And, you know, when you sign up for this job, you know you're going to get your share of criticism, your share of conflict, and even physical assaults from time to time. And, ultimately, there are some officers that paid the ultimate sacrifice and lose their lives in the line of duty. But we have to show up, day in and day out, because the public depends on us.

And one of the things, you know, from a leadership perspective, and I don't know the details and the facts of that situation, but I know what we do here in San Francisco, and it's really led our people to know that despite the challenging circumstances of this year, well understood why we have these circumstances, that there are many people, and many cities, including ours, that still support police officers and police departments and they just want the job done the right way.

CABRERA: Absolutely.

SCOTT: So we have to focus on what we do.

CABRERA: Crime is spiking nationwide. We have seen 282 mass shootings so far this year. That's mass shootings. And, of course, there in San Francisco, we've been reporting on the rash of shoplifting that's been happening, including this video that went viral. As a result, you have stores like Walgreens, CVS and Gap all closing. What is going on?


SCOTT: Well, it's challenging. I must say it's challenging. Now, the reality, statistically, is that actually our shoplifts have gone down last three years, including year to date. However, what we saw on that video is concerning, alarming and very challenging.

And you know, we have to, first of all, I think, all take a step back. You know, during the midst of everything that was going on last year, many police departments, including ours, had budgets cut and, you know, some of this is a matter of staffing. When we are understaffed, we really can't go out and do the things that we need to do to prevent and deter crimes from occurring.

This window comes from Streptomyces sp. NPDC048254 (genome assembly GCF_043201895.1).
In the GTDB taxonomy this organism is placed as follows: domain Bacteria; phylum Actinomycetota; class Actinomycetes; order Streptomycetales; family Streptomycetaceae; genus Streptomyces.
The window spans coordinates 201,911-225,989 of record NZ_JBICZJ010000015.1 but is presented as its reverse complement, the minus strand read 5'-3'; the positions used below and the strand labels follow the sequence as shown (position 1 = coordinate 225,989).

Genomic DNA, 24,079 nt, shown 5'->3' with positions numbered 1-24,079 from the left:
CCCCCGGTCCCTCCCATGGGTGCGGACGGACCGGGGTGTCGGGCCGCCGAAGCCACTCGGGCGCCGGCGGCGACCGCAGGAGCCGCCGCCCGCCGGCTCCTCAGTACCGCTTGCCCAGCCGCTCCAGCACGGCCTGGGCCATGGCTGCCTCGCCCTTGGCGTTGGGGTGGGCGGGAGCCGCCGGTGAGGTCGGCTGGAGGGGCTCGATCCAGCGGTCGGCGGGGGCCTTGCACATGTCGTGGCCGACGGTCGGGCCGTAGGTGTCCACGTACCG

You know, across this country, and rightfully so, we are having a discussion, a real discussion right now, in the criminal justice system, about the balance between not overincarcerating, and -- or overpolicing. But the reality is, we know, research tells us that when we have officers out in the communities doing the job the way that the people expect them to do it, we can prevent some of those things from happening but we have to be staffed in order to do that.

Ana, my offer to America is let's staff ourselves and set ourselves up for prevention, for community policing and for those types of things that we know works. But it takes staffing. And I totally understand the balance but we have to be staffed.

CABRERA: I also wanted to get your take on sort of the root of the problem right now and like why we're seeing these spikes in crimes in certain parts of the country, certainly, you know, too much violence that's taking place and then we mentioned the shoplifting. I want you to listen to a former Detroit Police chief because you talk about the balance in all of this. He points to bail reform being part of the problem.


JAMES CRAIG, FORMER DETROIT POLICE CHIEF: When you look at this trend around the country, one thing that major cities have in common, how bail reform is being used. And so what we have and what we don't talk enough about is how many of these individuals who were involved in violence are people that are out on no bail, out on tether, that probably should be remanded to custody.


CABRERA: I wanted to ask you about this, because in San Francisco, cash bail ended back in January 2020. Do you agree with those comments?

SCOTT: Well, what I do -- what I will say is I understand the social justice issues associated with that, and I'm going to go back to what I said a few minutes ago about the balance in this. Look, we are changing in the criminal justice system, but we have to have the entire conversation. We can't undo one part of the criminal justice system without making adjustments on the other part.